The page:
Arm hopes to rely on AI for its IPO

Amanda Liang, Taipei; Jack Wu, DIGITIMES Asia 0

Arm recently filed an IPO application which mentioned AI a staggering 44 times. Credit: DIGITIMES

British IP giant Arm recently made the big move of submitting an IPO application. However, the previously rumored high-profile anchor investors such as Apple, Intel, Nvidia, Amazon, and other tech giants, have yet to show themselves. It's estimated that Arm's market value can reach US$60–70 billion after the IPO, but what gives Arm so much confidence to uphold such an expensive IPO valuation?

It's worth noting that South Korean media has disclosed earlier that Samsung Electronics, a previously reported anchor investor, is rumored to back away from the deal. Is this also a sign that as the industry steps into the era of AI, companies are reevaluating the "indispensability" of Arm? This is in stark contrast to 2020 when Nvidia made a staggering US$40 billion bid to acquire Arm.

Arm's application document showed that SoftBank and Arm seem to be trying to ride the global AI trend to further boost its IPO valuation. They emphasized that Arm's technology is crucial to AI applications. They even explicitly stated that the CPU is indispensable in all AI systems, whether it's fully processing AI workloads or used in conjunction with processors like GPUs and NPUs.

In the eyes of Softbank CEO Masayoshi Son, riding the AI wave can boost Arm's valuation. Ever since Softbank acquired Arm in 2016, Son has always viewed Arm as the brightest star in Softbank's investment portfolio. He even stated in November 2022 that if weren't for Softbank's crisis, Arm would be the last asset they wanted to sell.

The issue is that Arm's focus is on CPU architecture foundations and not the GPU and AI chip architectures required to build AI LLMs. Thus, despite the ongoing AI global trend, Arm seems to still be on the outside looking in.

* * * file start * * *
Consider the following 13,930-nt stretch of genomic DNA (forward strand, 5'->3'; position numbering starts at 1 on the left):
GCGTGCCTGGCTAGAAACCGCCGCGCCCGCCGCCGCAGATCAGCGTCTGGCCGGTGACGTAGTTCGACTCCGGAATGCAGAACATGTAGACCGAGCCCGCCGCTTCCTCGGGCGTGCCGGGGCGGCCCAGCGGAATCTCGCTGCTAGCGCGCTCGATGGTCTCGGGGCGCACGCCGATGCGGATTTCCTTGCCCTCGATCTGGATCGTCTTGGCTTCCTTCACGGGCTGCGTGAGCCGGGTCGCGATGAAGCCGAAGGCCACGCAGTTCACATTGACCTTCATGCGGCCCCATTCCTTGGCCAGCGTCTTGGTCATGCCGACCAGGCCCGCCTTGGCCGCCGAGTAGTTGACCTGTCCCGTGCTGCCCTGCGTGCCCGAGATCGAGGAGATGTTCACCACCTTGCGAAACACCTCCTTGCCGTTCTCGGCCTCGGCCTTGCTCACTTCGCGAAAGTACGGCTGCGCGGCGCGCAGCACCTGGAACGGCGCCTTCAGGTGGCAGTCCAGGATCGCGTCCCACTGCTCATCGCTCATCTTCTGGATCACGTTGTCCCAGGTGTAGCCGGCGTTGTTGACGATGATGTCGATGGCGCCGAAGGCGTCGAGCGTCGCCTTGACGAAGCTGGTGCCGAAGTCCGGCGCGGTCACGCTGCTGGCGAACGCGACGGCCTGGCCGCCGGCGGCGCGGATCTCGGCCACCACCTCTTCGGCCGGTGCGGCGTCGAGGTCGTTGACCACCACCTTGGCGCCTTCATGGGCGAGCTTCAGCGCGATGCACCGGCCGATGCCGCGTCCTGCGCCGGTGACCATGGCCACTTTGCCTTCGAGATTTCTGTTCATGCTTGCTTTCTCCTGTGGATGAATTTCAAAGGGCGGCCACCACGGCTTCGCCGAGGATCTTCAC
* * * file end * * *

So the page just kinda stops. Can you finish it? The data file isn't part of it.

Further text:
With the push from the AI trend, the growth prospects of data centers look promising. However, without the support of a successful Nvidia acquisition, Arm's architecture can only reach the outer edges and is unable to reach the core data center market.

The massive data processing demands of machine learning (ML) have led to a significant surge in sales of computing accelerators like GPUs, specialized AI chips, and network chips. While Nvidia's GPU needs to be combined with Arm's CPU architecture (e.g. Nvidia's latest super chip GH200 includes a CPU with Arm architecture), high-end AI GPUs from Nvidia or AMD can also be paired with x86 architecture CPUs to form computing modules. Arm CPUs are not the only option.

To a certain extent, Arm can certainly ride Nvidia's AI wave, but not all of Nvidia's GPUs need to be sold together with Arm CPUs. Nvidia CEO Jensen Huang previously stated that processors like traditional CPUs can no longer keep up with highly complex computing tasks.

With generative AI acting as the tipping point, the expansion of CPU computing capabilities has slowed down. Nvidia currently holds a dominant position in the AI GPU market. Therefore, the number of CPUs can be greatly reduced, as only a certain number of CPUs are needed to complement the millions of GPUs. This setup is enough to fulfill the high computing power demand for AI workloads.

Looking at Arm's main business models, the first is the CPU IP licensing model. The other is the royalty-based model that charges on a per-chip basis. In particular, with Arm's current mobile GPU technology, they haven't dedicated a lot of resources to high-end AI GPUs or AI accelerator chips. In its emphasized CPU sector, it still needs to compete with Intel, AMD, and other x86 architecture CPUs for data center AI opportunities. In this wave of AI server trends, Arm hasn't benefited a lot and can only look ahead to the next wave of edge AI opportunities.